How can something so representative of love be tainted by the struggles of those in the supply chain that created it?

 

Fifteen years ago, Hollywood focused public attention on the atrocities committed in the sourcing of what had become known as a ‘Blood Diamond’ with its release of a film of that name. However, since then wider public awareness has somewhat plateaued. Have we simply assumed that because there has been a film about it the issues highlighted have somehow been resolved?

 

We in the privileged western world are continuing to realise the power we hold as consumers but that can be overwhelming. Can we find ourselves dampened by a feeling of eco overload when everything that we choose to spend our money on seems to have some negative impact on our precious planet somewhere down the line?

 

Independent jewellers have long been conscientiously sharing their own best practice with their individual client bases and the number of such jewellers committed to ethical practice has grown exponentially over recent years – but it has still been a story that’s fermenting rather than exploding. Reaching a wider audience takes a louder voice.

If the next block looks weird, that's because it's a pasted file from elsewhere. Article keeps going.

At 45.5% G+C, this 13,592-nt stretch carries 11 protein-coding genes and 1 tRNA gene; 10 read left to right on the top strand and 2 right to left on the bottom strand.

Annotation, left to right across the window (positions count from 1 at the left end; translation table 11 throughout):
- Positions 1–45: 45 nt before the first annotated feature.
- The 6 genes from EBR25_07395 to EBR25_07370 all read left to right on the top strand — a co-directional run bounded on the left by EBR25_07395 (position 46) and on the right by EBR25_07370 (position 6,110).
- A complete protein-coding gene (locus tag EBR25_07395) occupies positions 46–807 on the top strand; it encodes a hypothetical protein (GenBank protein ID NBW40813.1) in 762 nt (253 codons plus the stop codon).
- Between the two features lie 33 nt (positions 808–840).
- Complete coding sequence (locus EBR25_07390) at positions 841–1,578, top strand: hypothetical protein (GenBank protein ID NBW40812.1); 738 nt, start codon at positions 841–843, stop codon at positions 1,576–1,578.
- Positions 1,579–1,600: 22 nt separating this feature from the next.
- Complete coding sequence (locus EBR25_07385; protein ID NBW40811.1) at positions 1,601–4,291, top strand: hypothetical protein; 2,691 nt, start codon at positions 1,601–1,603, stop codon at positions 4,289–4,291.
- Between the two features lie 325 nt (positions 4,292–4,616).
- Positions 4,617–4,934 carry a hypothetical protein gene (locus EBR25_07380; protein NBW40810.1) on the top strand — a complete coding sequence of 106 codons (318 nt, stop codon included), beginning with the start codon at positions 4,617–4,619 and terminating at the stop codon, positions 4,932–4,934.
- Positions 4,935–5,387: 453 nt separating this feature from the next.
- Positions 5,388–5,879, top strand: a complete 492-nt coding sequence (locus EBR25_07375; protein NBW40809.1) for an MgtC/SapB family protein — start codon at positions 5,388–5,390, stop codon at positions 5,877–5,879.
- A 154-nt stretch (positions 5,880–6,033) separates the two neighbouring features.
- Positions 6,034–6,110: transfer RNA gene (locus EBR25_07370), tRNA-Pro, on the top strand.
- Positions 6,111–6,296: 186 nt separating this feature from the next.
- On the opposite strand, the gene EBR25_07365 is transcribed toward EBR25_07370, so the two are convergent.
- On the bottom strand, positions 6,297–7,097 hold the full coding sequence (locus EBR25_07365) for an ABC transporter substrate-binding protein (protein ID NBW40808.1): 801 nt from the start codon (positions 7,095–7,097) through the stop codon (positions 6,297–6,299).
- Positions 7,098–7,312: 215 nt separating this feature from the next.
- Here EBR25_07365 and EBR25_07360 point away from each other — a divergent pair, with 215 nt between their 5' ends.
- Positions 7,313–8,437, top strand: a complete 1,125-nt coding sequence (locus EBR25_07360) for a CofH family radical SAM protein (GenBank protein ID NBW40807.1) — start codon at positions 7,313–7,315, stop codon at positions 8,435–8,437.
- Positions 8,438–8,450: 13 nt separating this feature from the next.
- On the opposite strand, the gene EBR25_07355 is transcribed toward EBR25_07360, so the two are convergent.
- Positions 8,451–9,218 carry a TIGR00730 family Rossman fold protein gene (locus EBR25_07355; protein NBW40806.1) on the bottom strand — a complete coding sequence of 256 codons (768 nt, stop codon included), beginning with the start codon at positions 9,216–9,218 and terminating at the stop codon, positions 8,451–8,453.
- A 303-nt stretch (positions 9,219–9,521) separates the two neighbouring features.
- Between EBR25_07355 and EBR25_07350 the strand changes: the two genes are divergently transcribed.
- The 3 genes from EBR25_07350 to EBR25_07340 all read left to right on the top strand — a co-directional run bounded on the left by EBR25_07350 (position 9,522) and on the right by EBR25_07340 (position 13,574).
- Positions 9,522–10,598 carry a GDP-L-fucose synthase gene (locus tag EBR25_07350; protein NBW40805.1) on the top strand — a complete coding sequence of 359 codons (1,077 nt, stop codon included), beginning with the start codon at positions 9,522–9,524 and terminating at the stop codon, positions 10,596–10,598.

And so, to see an entire feature in September’s edition of British Vogue dedicated to ethical sourcing and transparency in the supply chain does feel like a pretty substantial bump up the ladder.

 

The global fashion behemoth has again put itself one step ahead of what its readership wants before they knew they want it and dedicated a glossy 4-page spread – dripping with gorgeous jewels – to discuss, in user friendly terms, the complexities of today’s jewellery industry.

 

In an edition dedicated entirely to defining what modern activism looks like, Vogue UK’s Jewellery and Watch Director Rachel Garrahan digs into the many challenges facing the jewellery industry supply chain but also celebrates its many achievements.

 

‘Now more than ever, jewellers are committing to responsible sourcing via supply chains as lucid as the gems themselves’ she writes. ‘In a global jewellery industry estimated to be worth £230 billion, there is a growing demand among consumers to be able to make ethically sound choices’

 

The article features sound bites from numerous long committed jewellers alongside a dazzling display of the precious creations themselves – such as those of Fair Luxury friend and co-conspirator Ute Decker. In addition to the glossy images it is also pleasing to see a number of the development initiatives and supply chain trailblazers gain recognition – including our very own, ever glamorous and fashion forward Stuart Pool of Nineteen48!